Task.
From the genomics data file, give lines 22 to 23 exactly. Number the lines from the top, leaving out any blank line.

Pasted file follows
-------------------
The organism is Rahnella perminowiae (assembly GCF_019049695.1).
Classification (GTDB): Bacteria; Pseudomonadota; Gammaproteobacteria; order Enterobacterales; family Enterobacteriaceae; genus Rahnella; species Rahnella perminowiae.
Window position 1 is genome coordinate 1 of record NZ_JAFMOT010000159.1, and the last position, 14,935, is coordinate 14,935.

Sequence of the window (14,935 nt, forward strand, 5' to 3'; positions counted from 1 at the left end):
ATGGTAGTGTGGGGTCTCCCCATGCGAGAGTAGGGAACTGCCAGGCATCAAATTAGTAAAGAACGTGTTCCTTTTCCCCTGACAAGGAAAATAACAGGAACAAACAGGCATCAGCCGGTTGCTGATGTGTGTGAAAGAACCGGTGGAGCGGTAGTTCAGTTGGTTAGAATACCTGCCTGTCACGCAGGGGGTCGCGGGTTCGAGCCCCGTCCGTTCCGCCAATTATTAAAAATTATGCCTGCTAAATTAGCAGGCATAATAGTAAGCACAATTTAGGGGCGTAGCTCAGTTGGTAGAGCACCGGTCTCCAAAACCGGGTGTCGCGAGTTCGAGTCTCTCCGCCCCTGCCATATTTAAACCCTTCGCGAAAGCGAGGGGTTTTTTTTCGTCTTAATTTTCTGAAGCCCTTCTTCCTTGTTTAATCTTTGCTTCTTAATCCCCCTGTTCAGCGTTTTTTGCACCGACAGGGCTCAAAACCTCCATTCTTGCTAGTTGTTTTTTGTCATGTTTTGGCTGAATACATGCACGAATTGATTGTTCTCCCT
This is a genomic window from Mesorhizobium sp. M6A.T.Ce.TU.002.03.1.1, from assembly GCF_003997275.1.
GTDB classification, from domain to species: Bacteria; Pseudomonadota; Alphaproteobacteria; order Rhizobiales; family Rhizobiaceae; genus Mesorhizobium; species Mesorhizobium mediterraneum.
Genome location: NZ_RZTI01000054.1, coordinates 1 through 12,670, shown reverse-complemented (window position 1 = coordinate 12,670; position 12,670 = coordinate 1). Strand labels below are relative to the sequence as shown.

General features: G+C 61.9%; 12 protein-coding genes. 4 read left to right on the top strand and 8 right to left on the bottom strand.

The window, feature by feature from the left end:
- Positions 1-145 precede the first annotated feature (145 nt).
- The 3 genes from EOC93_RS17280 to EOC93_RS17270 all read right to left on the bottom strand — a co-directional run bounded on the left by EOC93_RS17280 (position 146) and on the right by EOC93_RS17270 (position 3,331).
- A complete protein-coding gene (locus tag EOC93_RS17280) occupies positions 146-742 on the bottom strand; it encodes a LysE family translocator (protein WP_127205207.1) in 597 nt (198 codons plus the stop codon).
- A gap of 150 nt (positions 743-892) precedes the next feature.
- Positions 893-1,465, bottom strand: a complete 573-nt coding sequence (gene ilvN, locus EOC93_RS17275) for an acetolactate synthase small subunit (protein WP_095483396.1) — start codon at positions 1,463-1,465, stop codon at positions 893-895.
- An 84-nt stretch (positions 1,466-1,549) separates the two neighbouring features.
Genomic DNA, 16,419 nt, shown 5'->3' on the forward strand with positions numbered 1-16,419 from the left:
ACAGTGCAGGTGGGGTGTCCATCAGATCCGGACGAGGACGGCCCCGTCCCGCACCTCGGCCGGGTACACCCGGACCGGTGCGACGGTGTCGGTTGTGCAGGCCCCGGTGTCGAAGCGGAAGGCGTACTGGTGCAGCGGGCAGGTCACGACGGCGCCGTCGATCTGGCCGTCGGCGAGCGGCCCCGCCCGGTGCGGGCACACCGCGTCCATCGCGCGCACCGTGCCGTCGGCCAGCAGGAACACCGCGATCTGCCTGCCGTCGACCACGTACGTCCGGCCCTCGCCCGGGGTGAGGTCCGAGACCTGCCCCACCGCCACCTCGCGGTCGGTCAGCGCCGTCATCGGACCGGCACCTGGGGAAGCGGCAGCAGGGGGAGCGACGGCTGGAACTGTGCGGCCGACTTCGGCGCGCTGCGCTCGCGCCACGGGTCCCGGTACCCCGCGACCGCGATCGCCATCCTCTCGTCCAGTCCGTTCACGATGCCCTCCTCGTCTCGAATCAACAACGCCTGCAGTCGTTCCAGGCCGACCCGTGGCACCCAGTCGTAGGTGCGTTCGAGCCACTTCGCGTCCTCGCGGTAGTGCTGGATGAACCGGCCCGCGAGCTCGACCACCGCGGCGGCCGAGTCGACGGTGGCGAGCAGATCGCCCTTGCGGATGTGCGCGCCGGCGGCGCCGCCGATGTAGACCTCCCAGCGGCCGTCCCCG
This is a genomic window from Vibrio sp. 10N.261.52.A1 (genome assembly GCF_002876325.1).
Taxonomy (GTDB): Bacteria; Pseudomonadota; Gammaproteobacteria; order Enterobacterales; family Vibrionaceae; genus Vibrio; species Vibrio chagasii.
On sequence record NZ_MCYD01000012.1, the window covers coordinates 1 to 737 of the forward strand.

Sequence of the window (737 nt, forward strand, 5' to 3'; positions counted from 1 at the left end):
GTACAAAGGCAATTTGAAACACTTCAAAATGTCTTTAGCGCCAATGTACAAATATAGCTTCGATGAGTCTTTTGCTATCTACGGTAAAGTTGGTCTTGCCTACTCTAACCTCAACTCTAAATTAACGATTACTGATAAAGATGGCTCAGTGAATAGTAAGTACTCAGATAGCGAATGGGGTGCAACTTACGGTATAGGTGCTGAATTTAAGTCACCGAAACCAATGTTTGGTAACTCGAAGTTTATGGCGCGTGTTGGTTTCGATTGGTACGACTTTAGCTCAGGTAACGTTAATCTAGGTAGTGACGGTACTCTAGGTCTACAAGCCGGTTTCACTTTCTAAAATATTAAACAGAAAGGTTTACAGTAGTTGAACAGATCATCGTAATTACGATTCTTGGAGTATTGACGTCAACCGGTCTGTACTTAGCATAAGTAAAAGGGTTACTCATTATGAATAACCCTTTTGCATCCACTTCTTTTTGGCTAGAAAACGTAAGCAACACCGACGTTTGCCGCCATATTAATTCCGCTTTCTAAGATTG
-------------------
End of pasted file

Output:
Sequence of the window (737 nt, forward strand, 5' to 3'; positions counted from 1 at the left end):
GTACAAAGGCAATTTGAAACACTTCAAAATGTCTTTAGCGCCAATGTACAAATATAGCTTCGATGAGTCTTTTGCTATCTACGGTAAAGTTGGTCTTGCCTACTCTAACCTCAACTCTAAATTAACGATTACTGATAAAGATGGCTCAGTGAATAGTAAGTACTCAGATAGCGAATGGGGTGCAACTTACGGTATAGGTGCTGAATTTAAGTCACCGAAACCAATGTTTGGTAACTCGAAGTTTATGGCGCGTGTTGGTTTCGATTGGTACGACTTTAGCTCAGGTAACGTTAATCTAGGTAGTGACGGTACTCTAGGTCTACAAGCCGGTTTCACTTTCTAAAATATTAAACAGAAAGGTTTACAGTAGTTGAACAGATCATCGTAATTACGATTCTTGGAGTATTGACGTCAACCGGTCTGTACTTAGCATAAGTAAAAGGGTTACTCATTATGAATAACCCTTTTGCATCCACTTCTTTTTGGCTAGAAAACGTAAGCAACACCGACGTTTGCCGCCATATTAATTCCGCTTTCTAAGATTG